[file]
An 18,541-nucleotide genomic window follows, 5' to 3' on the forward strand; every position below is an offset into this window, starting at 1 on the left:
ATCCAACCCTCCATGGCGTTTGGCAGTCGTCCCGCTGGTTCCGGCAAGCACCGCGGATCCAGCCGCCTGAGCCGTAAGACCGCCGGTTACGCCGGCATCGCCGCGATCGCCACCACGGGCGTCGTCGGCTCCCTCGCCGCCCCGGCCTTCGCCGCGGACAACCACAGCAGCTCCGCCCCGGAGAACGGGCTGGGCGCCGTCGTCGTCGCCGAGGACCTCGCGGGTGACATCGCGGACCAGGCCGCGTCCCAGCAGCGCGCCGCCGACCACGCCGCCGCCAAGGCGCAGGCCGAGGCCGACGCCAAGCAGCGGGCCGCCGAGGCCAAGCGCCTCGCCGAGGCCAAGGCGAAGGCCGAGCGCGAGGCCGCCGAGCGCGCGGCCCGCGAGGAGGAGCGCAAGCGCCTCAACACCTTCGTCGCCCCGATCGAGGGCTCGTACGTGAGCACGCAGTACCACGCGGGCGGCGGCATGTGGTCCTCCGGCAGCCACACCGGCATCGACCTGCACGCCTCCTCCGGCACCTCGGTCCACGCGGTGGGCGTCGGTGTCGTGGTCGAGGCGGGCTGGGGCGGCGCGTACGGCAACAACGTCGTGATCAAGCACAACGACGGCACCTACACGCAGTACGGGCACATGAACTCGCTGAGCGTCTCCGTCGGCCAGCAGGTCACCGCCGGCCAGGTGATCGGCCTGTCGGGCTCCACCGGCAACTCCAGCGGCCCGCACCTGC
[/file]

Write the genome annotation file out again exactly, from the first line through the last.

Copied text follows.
An 18,541-nucleotide genomic window follows, 5' to 3' on the forward strand; every position below is an offset into this window, starting at 1 on the left:
ATCCAACCCTCCATGGCGTTTGGCAGTCGTCCCGCTGGTTCCGGCAAGCACCGCGGATCCAGCCGCCTGAGCCGTAAGACCGCCGGTTACGCCGGCATCGCCGCGATCGCCACCACGGGCGTCGTCGGCTCCCTCGCCGCCCCGGCCTTCGCCGCGGACAACCACAGCAGCTCCGCCCCGGAGAACGGGCTGGGCGCCGTCGTCGTCGCCGAGGACCTCGCGGGTGACATCGCGGACCAGGCCGCGTCCCAGCAGCGCGCCGCCGACCACGCCGCCGCCAAGGCGCAGGCCGAGGCCGACGCCAAGCAGCGGGCCGCCGAGGCCAAGCGCCTCGCCGAGGCCAAGGCGAAGGCCGAGCGCGAGGCCGCCGAGCGCGCGGCCCGCGAGGAGGAGCGCAAGCGCCTCAACACCTTCGTCGCCCCGATCGAGGGCTCGTACGTGAGCACGCAGTACCACGCGGGCGGCGGCATGTGGTCCTCCGGCAGCCACACCGGCATCGACCTGCACGCCTCCTCCGGCACCTCGGTCCACGCGGTGGGCGTCGGTGTCGTGGTCGAGGCGGGCTGGGGCGGCGCGTACGGCAACAACGTCGTGATCAAGCACAACGACGGCACCTACACGCAGTACGGGCACATGAACTCGCTGAGCGTCTCCGTCGGCCAGCAGGTCACCGCCGGCCAGGTGATCGGCCTGTCGGGCTCCACCGGCAACTCCAGCGGCCCGCACCTGC